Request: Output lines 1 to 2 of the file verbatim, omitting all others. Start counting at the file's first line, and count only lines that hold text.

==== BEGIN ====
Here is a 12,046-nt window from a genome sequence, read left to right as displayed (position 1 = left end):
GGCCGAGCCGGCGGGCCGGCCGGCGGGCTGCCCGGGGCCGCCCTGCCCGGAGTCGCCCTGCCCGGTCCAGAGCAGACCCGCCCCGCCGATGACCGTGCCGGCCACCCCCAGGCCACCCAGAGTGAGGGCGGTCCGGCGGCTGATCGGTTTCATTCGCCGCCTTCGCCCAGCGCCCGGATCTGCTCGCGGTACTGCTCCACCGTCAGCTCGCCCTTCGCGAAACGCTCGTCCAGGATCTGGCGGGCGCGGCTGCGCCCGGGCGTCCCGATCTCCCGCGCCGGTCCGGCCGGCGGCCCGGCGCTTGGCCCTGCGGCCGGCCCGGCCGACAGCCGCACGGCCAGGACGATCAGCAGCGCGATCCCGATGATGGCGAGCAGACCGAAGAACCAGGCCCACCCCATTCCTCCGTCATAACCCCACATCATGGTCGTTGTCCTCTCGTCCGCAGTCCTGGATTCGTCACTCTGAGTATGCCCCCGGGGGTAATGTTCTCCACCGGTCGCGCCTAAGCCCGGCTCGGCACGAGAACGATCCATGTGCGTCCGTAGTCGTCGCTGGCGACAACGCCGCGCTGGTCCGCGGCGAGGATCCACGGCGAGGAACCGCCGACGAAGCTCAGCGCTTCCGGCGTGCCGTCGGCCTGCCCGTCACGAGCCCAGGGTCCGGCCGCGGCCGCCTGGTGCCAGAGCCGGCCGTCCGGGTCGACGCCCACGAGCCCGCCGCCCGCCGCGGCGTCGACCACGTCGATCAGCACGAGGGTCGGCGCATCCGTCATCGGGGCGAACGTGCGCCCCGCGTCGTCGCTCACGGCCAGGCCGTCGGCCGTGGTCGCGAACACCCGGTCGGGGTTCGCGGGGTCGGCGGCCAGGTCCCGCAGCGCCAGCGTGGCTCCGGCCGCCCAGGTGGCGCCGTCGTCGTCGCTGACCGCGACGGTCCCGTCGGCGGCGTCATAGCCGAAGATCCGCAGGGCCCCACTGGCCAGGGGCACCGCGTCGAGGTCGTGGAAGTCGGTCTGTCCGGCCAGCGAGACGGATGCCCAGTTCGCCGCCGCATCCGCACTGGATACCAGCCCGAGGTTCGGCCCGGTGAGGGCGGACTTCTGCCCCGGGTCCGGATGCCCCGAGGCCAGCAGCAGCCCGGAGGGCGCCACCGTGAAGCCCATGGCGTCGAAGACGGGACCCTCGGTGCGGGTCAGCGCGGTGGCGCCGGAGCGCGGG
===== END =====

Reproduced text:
Here is a 12,046-nt window from a genome sequence, read left to right as displayed (position 1 = left end):
GGCCGAGCCGGCGGGCCGGCCGGCGGGCTGCCCGGGGCCGCCCTGCCCGGAGTCGCCCTGCCCGGTCCAGAGCAGACCCGCCCCGCCGATGACCGTGCCGGCCACCCCCAGGCCACCCAGAGTGAGGGCGGTCCGGCGGCTGATCGGTTTCATTCGCCGCCTTCGCCCAGCGCCCGGATCTGCTCGCGGTACTGCTCCACCGTCAGCTCGCCCTTCGCGAAACGCTCGTCCAGGATCTGGCGGGCGCGGCTGCGCCCGGGCGTCCCGATCTCCCGCGCCGGTCCGGCCGGCGGCCCGGCGCTTGGCCCTGCGGCCGGCCCGGCCGACAGCCGCACGGCCAGGACGATCAGCAGCGCGATCCCGATGATGGCGAGCAGACCGAAGAACCAGGCCCACCCCATTCCTCCGTCATAACCCCACATCATGGTCGTTGTCCTCTCGTCCGCAGTCCTGGATTCGTCACTCTGAGTATGCCCCCGGGGGTAATGTTCTCCACCGGTCGCGCCTAAGCCCGGCTCGGCACGAGAACGATCCATGTGCGTCCGTAGTCGTCGCTGGCGACAACGCCGCGCTGGTCCGCGGCGAGGATCCACGGCGAGGAACCGCCGACGAAGCTCAGCGCTTCCGGCGTGCCGTCGGCCTGCCCGTCACGAGCCCAGGGTCCGGCCGCGGCCGCCTGGTGCCAGAGCCGGCCGTCCGGGTCGACGCCCACGAGCCCGCCGCCCGCCGCGGCGTCGACCACGTCGATCAGCACGAGGGTCGGCGCATCCGTCATCGGGGCGAACGTGCGCCCCGCGTCGTCGCTCACGGCCAGGCCGTCGGCCGTGGTCGCGAACACCCGGTCGGGGTTCGCGGGGTCGGCGGCCAGGTCCCGCAGCGCCAGCGTGGCTCCGGCCGCCCAGGTGGCGCCGTCGTCGTCGCTGACCGCGACGGTCCCGTCGGCGGCGTCATAGCCGAAGATCCGCAGGGCCCCACTGGCCAGGGGCACCGCGTCGAGGTCGTGGAAGTCGGTCTGTCCGGCCAGCGAGACGGATGCCCAGTTCGCCGCCGCATCCGCACTGGATACCAGCCCGAGGTTCGGCCCGGTGAGGGCGGACTTCTGCCCCGGGTCCGGATGCCCCGAGGCCAGCAGCAGCCCGGAGGGCGCCACCGTGAAGCCCATGGCGTCGAAGACGGGACCCTCGGTGCGGGTCAGCGCGGTGGCGCCGGAGCGCGGG